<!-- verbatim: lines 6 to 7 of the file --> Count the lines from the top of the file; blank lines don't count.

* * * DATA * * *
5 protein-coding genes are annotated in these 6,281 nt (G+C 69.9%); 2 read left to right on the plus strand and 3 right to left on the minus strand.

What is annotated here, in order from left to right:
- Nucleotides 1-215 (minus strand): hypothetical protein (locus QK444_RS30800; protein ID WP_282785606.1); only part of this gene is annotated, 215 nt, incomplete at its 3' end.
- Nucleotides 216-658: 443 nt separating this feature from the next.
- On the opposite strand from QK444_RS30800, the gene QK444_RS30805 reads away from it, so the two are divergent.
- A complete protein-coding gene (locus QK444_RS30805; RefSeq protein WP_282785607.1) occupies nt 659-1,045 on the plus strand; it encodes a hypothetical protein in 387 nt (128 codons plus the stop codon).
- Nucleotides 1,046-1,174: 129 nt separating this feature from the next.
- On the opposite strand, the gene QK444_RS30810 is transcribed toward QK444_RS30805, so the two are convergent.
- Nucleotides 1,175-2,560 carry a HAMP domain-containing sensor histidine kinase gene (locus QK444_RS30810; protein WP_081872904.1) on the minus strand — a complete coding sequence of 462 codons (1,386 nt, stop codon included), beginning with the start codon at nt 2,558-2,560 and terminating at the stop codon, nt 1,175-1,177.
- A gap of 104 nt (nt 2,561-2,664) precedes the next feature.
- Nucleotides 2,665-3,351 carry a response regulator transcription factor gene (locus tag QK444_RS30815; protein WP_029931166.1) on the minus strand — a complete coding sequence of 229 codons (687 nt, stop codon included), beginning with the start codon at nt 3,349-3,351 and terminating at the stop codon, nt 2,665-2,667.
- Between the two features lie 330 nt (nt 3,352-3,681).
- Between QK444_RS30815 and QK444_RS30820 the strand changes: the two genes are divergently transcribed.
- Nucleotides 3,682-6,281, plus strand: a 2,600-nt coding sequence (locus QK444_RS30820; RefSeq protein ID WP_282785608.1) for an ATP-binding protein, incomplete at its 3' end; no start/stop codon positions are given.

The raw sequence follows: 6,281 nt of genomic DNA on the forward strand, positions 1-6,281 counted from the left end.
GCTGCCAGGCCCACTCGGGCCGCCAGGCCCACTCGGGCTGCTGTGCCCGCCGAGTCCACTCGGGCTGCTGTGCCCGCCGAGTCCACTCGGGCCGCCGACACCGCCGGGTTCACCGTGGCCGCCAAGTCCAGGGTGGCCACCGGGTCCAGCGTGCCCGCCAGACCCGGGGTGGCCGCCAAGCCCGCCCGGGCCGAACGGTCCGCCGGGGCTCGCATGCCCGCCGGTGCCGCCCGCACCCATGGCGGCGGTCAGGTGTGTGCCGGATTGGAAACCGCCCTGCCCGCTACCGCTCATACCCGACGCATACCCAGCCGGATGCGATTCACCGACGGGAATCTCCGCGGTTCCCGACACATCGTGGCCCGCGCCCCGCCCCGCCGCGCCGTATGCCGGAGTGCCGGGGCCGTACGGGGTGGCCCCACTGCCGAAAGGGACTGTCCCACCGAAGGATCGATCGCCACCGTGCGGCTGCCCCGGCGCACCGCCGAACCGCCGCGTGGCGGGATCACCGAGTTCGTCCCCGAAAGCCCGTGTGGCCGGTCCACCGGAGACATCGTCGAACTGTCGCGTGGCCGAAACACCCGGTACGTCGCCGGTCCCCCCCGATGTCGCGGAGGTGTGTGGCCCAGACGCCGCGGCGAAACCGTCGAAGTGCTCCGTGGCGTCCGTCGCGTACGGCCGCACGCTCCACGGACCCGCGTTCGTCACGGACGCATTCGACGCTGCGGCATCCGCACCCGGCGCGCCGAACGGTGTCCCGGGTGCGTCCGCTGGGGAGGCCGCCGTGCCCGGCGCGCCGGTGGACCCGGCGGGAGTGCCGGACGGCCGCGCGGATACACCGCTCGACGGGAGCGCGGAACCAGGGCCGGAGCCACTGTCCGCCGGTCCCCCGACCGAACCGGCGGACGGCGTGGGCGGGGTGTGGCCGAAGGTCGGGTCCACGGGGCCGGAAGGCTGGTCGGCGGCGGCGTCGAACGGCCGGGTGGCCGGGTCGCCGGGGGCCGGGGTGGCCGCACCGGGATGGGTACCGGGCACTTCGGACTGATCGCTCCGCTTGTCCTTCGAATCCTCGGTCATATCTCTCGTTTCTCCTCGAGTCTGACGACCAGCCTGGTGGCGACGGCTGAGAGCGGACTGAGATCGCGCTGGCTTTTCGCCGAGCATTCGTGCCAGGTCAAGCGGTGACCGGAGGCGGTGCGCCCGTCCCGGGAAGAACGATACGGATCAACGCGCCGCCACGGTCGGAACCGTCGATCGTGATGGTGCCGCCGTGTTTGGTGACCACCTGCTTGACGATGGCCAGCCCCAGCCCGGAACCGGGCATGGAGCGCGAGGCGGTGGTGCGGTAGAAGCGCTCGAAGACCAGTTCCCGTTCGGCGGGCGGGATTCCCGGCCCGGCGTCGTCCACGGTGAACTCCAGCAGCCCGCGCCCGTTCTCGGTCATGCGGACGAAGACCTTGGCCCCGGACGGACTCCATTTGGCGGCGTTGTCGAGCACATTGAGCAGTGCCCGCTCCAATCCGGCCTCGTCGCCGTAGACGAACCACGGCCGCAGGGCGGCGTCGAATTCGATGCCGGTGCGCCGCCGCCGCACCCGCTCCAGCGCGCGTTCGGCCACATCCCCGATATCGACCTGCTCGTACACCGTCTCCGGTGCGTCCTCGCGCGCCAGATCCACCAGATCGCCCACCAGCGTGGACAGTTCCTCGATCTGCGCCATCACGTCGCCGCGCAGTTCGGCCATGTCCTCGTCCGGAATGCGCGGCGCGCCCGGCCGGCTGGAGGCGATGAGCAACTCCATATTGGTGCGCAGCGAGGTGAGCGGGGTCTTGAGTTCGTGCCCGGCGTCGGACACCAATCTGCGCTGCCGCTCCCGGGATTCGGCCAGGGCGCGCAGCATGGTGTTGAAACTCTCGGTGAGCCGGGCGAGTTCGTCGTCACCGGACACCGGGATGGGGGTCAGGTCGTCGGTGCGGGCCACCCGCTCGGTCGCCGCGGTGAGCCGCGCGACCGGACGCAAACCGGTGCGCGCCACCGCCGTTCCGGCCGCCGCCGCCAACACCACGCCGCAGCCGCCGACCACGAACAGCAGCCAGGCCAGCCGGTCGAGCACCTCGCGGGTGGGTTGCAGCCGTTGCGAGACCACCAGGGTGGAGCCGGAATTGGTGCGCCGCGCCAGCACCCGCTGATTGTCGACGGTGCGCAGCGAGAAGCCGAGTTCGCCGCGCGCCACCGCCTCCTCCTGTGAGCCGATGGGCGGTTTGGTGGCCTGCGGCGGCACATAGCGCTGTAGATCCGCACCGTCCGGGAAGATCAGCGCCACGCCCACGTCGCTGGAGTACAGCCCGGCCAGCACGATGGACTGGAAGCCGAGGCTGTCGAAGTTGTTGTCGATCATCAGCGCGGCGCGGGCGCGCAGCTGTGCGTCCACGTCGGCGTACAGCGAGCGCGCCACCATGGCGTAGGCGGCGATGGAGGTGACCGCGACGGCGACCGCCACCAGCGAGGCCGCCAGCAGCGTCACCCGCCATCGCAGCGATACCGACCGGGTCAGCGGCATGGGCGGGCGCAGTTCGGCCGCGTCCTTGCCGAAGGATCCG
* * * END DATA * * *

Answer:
- A complete protein-coding gene (locus QK444_RS30805; RefSeq protein WP_282785607.1) occupies nt 659-1,045 on the plus strand; it encodes a hypothetical protein in 387 nt (128 codons plus the stop codon).
- Nucleotides 1,046-1,174: 129 nt separating this feature from the next.